Pharmacokinetics and Pharmacodynamics-Based Mathematical Modeling Identifies an Optimal Protocol for Metronomic Chemotherapy.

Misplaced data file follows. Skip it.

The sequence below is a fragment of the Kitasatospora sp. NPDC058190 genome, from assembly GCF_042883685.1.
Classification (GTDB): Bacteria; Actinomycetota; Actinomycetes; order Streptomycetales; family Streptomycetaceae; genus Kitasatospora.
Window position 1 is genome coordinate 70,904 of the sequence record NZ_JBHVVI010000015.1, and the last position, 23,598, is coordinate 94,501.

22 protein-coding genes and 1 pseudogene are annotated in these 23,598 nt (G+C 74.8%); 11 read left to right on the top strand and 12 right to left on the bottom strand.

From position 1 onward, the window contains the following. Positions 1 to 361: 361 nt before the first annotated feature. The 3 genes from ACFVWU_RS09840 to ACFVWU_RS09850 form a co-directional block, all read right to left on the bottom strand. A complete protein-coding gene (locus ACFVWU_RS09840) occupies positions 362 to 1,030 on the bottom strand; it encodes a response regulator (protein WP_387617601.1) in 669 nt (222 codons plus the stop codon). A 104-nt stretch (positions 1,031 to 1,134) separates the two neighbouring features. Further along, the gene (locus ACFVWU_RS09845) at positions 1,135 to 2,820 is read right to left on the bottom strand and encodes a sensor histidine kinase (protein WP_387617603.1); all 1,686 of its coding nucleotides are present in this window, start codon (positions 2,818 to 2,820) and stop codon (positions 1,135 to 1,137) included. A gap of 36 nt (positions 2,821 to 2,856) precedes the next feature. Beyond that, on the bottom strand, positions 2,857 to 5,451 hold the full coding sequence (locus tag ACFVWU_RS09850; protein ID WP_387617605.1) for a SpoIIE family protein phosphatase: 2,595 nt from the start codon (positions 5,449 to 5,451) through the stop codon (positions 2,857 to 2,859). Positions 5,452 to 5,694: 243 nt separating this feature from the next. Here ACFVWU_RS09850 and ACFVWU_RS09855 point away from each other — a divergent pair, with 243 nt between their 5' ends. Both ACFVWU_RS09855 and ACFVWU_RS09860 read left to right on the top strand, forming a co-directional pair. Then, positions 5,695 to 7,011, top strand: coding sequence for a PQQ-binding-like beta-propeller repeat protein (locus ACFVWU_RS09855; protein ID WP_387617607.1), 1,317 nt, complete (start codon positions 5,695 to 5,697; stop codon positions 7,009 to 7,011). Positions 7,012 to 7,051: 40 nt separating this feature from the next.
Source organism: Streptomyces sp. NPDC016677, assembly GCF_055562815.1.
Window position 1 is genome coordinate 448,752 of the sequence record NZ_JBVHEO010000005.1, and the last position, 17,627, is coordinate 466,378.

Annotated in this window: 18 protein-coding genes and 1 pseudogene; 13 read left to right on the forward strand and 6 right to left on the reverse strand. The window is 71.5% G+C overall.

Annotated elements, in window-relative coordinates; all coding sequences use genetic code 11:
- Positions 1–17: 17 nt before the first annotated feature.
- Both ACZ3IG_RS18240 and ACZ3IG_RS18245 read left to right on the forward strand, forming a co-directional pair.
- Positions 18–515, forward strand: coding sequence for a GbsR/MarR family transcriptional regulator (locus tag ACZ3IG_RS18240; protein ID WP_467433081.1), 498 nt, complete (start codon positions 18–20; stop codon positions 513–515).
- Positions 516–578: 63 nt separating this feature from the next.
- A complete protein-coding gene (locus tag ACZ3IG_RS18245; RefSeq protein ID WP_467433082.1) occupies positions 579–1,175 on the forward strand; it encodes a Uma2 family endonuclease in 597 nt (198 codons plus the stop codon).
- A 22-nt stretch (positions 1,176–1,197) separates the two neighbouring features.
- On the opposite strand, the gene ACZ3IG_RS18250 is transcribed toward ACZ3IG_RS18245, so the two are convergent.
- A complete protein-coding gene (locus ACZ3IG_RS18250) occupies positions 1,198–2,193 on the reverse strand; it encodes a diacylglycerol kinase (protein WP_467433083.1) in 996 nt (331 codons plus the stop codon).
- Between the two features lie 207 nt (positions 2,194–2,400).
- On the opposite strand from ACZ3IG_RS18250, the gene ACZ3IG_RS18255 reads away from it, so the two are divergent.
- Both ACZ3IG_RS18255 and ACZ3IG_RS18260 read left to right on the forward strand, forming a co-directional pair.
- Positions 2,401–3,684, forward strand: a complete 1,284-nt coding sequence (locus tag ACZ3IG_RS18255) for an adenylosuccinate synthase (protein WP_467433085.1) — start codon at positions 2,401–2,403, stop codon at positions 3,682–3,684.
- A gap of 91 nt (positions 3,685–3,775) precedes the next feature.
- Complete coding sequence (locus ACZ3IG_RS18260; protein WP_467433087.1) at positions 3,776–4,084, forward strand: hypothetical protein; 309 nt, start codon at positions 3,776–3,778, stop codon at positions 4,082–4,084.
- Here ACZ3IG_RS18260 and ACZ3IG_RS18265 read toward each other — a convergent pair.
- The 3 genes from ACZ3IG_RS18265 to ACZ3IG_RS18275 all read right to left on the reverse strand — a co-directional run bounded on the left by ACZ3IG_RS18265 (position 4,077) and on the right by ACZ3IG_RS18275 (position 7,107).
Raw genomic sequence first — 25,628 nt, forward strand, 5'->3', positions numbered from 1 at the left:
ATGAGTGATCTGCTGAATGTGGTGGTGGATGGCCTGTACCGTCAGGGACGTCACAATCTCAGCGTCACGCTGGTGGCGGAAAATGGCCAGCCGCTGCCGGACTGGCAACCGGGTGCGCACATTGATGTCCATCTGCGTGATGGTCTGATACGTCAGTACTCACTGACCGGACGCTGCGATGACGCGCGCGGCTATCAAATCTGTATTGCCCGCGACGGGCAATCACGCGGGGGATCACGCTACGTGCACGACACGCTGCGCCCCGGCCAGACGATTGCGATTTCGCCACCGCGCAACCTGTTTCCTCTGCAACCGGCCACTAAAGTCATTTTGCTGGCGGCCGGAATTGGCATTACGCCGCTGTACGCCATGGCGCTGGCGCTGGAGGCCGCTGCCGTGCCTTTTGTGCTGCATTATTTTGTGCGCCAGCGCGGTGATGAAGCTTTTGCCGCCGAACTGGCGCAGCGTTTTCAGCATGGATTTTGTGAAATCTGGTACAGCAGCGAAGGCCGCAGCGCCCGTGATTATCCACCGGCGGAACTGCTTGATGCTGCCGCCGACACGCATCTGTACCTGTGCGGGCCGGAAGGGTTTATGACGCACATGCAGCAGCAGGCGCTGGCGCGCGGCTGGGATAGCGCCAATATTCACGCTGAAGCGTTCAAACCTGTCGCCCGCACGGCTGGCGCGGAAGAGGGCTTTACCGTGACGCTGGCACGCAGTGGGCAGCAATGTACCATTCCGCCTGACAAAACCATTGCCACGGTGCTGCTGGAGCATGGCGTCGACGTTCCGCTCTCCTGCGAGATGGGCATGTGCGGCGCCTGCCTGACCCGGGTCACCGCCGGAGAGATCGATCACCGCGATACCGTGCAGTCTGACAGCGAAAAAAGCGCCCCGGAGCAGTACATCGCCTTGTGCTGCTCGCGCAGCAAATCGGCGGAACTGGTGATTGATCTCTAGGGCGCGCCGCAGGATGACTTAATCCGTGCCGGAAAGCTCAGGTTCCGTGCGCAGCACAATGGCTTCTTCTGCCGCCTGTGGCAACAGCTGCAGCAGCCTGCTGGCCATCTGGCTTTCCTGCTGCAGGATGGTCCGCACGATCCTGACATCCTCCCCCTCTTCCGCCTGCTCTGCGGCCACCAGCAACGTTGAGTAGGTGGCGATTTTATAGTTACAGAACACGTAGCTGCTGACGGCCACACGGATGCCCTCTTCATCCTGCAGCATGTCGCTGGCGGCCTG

Metronomic chemotherapy is usually associated with better tolerance than conventional chemotherapy, and encouraging response rates have been reported in various settings. However, clinical development of metronomic chemotherapy has been hampered by a number of limitations, including the vagueness of its definition and the resulting empiricism in protocol design. In this study, we developed a pharmacokinetic/pharmacodynamic mathematical model that identifies the most effective administration schedule for gemcitabine monotherapy. This model is based upon four biological assumptions regarding the mechanisms of action of metronomic chemotherapy, resulting in a set of 6 minimally parameterized differential equations. Simulations identified daily 0.5-1 mg/kg gemcitabine as an optimal protocol to maximize antitumor efficacy. Both metronomic protocols (0.5 and 1 mg/kg/day for 28 days) were evaluated in chemoresistant neuroblastoma-bearing mice and compared with the standard MTD protocol (100 mg/kg once a week for 4 weeks). Systemic exposure to gemcitabine was 14 times lower in the metronomic groups compared with the standard group. Despite this, metronomic gemcitabine significantly inhibited tumor angiogenesis and reduced tumor perfusion and inflammation , while standard gemcitabine did not. Furthermore, metronomic gemcitabine yielded a 40%-50% decrease in tumor mass at the end of treatment as compared with control mice ( = 0.002; ANOVA on ranks with Dunn test), while standard gemcitabine failed to significantly reduce tumor growth. Stable disease was maintained in the metronomic groups for up to 2 months after treatment completion (67%-72% reduction in tumor growth at study conclusion, < 0.001; ANOVA on ranks with Dunn test). Collectively, our results confirmed the superiority of metronomic protocols in chemoresistant tumors .Lire l‘article